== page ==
There is a known bias toward oversimplification. We like to distill complex situations down to a number, or a simple dichotomy. It allows us to mentally manage a complex world. The risk, of course, is that important details will be lost. In medicine that bias is hopefully beaten out of us by training and experience. We learn to embrace the complexity, but still we must be vigilant.
When evaluating the COVID-19 pandemic, reporting has focused almost exclusively on two numbers – the numbers of cases and the number of deaths. Many news outlets explicitly track those two numbers, with graphs and statistics. It has been a useful marker to follow the course of the pandemic. But that should not lull us into thinking these two numbers are all that matter when evaluating the total burden of this pandemic. Now that we have had more than a year of experience with COVID-19 researchers are increasingly tracking morbidity from the disease – health effects in those who survived. In short, death is not the only negative health outcome from contracting COVID.
A recent study published in PM&R looked patient records for those discharged from hospital between March and April 2020. Arguably, medical care improved throughout the pandemic as doctors gained more experience and research provided new tools. The case-fatality rate decreased over time. More updated numbers would therefore be interesting, but this does give us a glimpse at the potential morbidity of COVID. They found:
Nearly twenty percent of COVID-19 survivors discharged to a location other than their home. Forty-five percent of survivors experienced functional decline impacting their discharge. Eighty-seven (80.6%) of survivors who showed functional change during hospitalization were referred for additional therapy at discharge.
Nearly half of patients had a functional decline from their baseline. As many of these patients were older, especially early on in the pandemic, recovery was likely slow and incomplete. Another recent study published in BMJ Open looked at so-called “long COVID” – following patients for an average of 12.8 weeks after diagnosis. They found:
81.1% (596/735) reported pain and discomfort, 79.5% (584/735) problems with usual activities, 68.7% (505/735) anxiety and depression and 56.2% (413/735) problems with mobility.
This is an enormous burden, and the study documents that this affects not only the patients but their families and caregivers.
Anecdotally, as a neurologist who does not care for acute COVID illness itself but is referred patients with neurological complications and symptoms, I started seeing patients with neurological symptoms following COVID about six months into the pandemic. These numbers have steadily increased. Common complications include chronic headache and fatigue, mental fogginess, and chronic pain.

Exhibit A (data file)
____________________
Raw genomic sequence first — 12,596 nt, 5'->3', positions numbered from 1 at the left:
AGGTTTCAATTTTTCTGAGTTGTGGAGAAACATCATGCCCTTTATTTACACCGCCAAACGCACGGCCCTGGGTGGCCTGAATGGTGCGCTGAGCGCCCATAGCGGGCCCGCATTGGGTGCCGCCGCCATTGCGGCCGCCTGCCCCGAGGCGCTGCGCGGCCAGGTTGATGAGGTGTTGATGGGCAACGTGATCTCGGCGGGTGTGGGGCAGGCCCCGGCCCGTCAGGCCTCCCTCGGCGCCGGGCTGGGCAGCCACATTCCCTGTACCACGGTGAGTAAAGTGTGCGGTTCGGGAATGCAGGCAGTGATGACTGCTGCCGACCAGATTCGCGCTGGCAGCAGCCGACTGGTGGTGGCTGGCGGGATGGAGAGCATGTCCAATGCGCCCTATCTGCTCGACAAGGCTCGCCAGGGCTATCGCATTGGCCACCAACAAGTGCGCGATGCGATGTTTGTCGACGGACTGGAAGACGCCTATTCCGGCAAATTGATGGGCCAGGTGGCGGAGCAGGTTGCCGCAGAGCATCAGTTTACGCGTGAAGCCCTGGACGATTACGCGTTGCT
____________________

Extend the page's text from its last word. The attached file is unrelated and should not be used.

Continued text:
The numbers above and my experience are consistent with other published data. An Italian study, for example, found that 44% of patients had chronic symptoms of “fatigue, shortness of breath, joint pain, and chest pain, in that order”. Symptoms last for weeks or months after initial infection, and long after symptoms of acute illness, like fever, have resolved.
As we have learned more about COVID-19 these long term symptoms make sense. Originally we thought of COVID as a respiratory illness, because it presents with fever and cough. But in reality we have learned that it is also, or perhaps more so, a vascular illness. SARS-CoV-2 gets entry into cells by binding its spike protein to the ACE2 receptor – but these receptors are not found only on respiratory cells, they are widely distributed throughout the body and in many organs. This creates the potential for widespread effects of the infection, but the vascular effects appear to be dominant.
The virus attaches to blood vessels that line various organs and will also cause widespread inflammation and blood clots. The more severe the illness, of course, the more severe these effects can be, and the greater the morbidity. But even people with mild disease can have lingering symptoms.
There are at least 167 million cases of COVID so far worldwide, 33 million in the US. The health burden of long COVID is therefore potentially huge. When calculating the health cost of this pandemic, we cannot only count lives lost but also the reduce health of survivors. The death rate itself is staggering – almost 3.5 million worldwide and almost 600k in the US. This is not a “bad flu” even if just looking at the mortality numbers. But when we add the long COVID cases, the true size of the health burden becomes clearer.
This is an important point to drive home as we also, individually and collectively, calculate the risk vs. benefit of the various COVID vaccines. The vaccines currently being distributed have been proven safe and effective. As a public health measure, they are a clear home-run – extremely cost effective. When we add the emerging burden of long COVID or post-COVID disability, the benefits are even greater.
COVID morbidity needs to be part of any conversation about the risk and cost vs. benefit of any measures we contemplate to mitigate this pandemic.